Brooklyn Public Library reveals its most borrowed book ever to celebrate 125 years
The Brooklyn Public Library has just announced that Where the Wild Things Are is its most borrowed book. SinceOct. 27, the institution has been sharing its 125 most checked-out books throughout its history to celebrate 125 years of service to the Brooklyn community in New York City.
The library has 163 copies of Maurice Sendak's 1963 Caldecott Medal-winning book. The Brooklyn Public Library (BPL) considered multiple factors when coming up with its list, such as years since publication, bestseller lists and checkout and circulation data, it said in a news release.
The next most popular book is The Snowy Day, by Ezra Jack Keats, which in 2020 was revealed to be the New York Public Library's most borrowed book on its own 125th birthday.
Children's books make up the majority of the list, as picture books are quick to read and return, and many parents visit libraries with their children — and find nostalgia when they get there. Referring to The Snowy Day in 2020, Andrew Medlar, then the director of the New York Public Library's BookOps selection team, said, "They remember when they first heard it, and they want to share that experience with their kids."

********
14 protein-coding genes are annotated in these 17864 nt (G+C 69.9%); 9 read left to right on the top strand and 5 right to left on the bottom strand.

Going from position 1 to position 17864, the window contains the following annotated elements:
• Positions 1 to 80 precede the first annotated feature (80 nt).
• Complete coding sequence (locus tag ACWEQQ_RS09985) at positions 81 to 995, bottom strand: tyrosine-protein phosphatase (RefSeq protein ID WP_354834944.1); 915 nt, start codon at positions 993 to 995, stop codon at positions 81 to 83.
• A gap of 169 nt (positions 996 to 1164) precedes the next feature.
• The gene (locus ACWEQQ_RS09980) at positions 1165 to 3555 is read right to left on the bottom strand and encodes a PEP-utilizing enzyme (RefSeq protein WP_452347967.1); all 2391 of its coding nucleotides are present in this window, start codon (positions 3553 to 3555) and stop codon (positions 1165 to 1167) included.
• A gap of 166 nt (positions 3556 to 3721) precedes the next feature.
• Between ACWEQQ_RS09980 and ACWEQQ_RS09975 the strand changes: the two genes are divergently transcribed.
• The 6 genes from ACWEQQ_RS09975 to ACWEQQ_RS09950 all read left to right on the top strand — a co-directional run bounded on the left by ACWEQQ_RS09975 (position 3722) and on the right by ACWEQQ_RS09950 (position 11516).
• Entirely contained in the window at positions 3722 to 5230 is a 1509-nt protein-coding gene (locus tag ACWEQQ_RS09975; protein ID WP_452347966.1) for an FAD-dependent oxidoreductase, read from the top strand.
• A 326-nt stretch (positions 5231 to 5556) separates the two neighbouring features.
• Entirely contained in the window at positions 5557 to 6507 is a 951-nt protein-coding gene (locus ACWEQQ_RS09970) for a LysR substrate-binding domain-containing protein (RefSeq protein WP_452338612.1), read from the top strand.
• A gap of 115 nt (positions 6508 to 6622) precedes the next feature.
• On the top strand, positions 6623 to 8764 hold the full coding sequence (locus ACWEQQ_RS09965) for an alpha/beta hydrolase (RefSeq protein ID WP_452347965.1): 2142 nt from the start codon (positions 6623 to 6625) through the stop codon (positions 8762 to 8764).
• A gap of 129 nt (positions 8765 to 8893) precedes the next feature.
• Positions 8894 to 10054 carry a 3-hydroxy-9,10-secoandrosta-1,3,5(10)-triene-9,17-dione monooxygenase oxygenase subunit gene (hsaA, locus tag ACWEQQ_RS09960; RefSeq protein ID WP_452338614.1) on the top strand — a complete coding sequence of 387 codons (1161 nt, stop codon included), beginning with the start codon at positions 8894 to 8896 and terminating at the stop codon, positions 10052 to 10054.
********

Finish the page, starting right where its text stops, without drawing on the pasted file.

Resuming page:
BPL took to Twitter to thank all the authors on its book list — which also included Dr. Seuss, Emily Brontë, Harper Lee, Louisa May Alcott and Eric Carle — for their contributions to the literary world.
In 1896, the Brooklyn Common Council decided to establish a library to nourish "the minds of the people and lay the foundation of a better civilization for the future."
Nearly two dozen branches sprang up soon after, thanks in large part to funding from Andrew Carnegie. Today, 61 branches span the borough.
BPL also stated that it has outreach sites in schools, homeless shelters, senior centers and jails. It marked its billionth checkout in 2021.
"Here's to 125 years of Brooklyn stories. We're looking forward to the next chapter. Join us as we celebrate our past and look with great excitement toward the next 125 years," BPL stated on its website.
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